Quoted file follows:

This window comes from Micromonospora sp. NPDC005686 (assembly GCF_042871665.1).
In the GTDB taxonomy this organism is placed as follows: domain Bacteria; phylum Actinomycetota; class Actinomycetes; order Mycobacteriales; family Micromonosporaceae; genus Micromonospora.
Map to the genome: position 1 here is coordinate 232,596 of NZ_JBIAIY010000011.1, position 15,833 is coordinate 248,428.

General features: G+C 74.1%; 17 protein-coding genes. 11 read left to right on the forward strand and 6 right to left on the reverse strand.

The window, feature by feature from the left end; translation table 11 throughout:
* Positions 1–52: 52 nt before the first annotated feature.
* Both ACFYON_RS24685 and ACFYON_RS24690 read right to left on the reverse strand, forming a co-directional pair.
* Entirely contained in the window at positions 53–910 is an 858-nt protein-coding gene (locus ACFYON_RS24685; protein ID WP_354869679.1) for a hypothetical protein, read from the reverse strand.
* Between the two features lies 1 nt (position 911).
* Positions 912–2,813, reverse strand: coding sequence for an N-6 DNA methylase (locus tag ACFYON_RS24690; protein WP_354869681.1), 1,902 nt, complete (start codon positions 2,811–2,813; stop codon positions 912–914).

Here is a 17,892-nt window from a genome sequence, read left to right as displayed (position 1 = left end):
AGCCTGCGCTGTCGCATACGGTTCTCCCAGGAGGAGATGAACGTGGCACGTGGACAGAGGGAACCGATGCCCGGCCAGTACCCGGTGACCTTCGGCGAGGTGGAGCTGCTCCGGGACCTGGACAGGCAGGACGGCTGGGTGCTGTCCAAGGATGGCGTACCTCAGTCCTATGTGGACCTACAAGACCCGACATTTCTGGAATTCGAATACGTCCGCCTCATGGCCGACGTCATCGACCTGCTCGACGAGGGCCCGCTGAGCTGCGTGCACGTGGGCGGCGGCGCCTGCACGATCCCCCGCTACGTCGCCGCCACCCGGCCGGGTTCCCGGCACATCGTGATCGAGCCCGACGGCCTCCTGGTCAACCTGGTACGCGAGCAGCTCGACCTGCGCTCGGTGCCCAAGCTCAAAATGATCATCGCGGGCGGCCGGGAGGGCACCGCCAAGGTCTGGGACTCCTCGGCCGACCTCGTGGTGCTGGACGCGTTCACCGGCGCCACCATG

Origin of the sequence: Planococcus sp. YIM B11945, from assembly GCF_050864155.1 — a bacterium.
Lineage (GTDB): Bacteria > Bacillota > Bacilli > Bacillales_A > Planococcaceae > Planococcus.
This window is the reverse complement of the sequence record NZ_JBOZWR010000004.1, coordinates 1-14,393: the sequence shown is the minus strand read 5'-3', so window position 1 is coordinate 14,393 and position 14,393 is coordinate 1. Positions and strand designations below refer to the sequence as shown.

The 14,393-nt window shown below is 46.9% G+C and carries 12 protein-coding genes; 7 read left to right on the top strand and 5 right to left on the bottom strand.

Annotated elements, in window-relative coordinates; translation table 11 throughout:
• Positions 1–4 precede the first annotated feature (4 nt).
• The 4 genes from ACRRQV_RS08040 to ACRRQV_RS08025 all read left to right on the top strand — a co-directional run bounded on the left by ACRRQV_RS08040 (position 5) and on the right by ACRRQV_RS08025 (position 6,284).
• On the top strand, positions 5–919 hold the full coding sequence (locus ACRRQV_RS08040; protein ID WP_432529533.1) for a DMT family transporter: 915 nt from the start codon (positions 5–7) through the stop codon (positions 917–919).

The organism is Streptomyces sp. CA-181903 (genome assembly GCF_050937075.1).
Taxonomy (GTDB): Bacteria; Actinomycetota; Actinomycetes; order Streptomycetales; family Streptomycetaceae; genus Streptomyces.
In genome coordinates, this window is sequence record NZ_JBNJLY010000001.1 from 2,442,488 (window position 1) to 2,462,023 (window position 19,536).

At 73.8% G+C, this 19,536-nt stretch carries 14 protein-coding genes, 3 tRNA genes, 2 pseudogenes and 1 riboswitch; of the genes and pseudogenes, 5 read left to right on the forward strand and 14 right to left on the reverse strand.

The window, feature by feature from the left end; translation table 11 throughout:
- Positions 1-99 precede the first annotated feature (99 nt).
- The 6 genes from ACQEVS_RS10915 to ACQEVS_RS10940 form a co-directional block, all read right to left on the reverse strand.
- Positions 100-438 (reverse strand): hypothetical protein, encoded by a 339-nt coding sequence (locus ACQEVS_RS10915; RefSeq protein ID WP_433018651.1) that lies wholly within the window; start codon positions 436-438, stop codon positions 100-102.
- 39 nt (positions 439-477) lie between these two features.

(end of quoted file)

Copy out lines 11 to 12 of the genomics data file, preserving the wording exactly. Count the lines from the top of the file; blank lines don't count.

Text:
Here is a 17,892-nt window from a genome sequence, read left to right as displayed (position 1 = left end):
AGCCTGCGCTGTCGCATACGGTTCTCCCAGGAGGAGATGAACGTGGCACGTGGACAGAGGGAACCGATGCCCGGCCAGTACCCGGTGACCTTCGGCGAGGTGGAGCTGCTCCGGGACCTGGACAGGCAGGACGGCTGGGTGCTGTCCAAGGATGGCGTACCTCAGTCCTATGTGGACCTACAAGACCCGACATTTCTGGAATTCGAATACGTCCGCCTCATGGCCGACGTCATCGACCTGCTCGACGAGGGCCCGCTGAGCTGCGTGCACGTGGGCGGCGGCGCCTGCACGATCCCCCGCTACGTCGCCGCCACCCGGCCGGGTTCCCGGCACATCGTGATCGAGCCCGACGGCCTCCTGGTCAACCTGGTACGCGAGCAGCTCGACCTGCGCTCGGTGCCCAAGCTCAAAATGATCATCGCGGGCGGCCGGGAGGGCACCGCCAAGGTCTGGGACTCCTCGGCCGACCTCGTGGTGCTGGACGCGTTCACCGGCGCCACCATG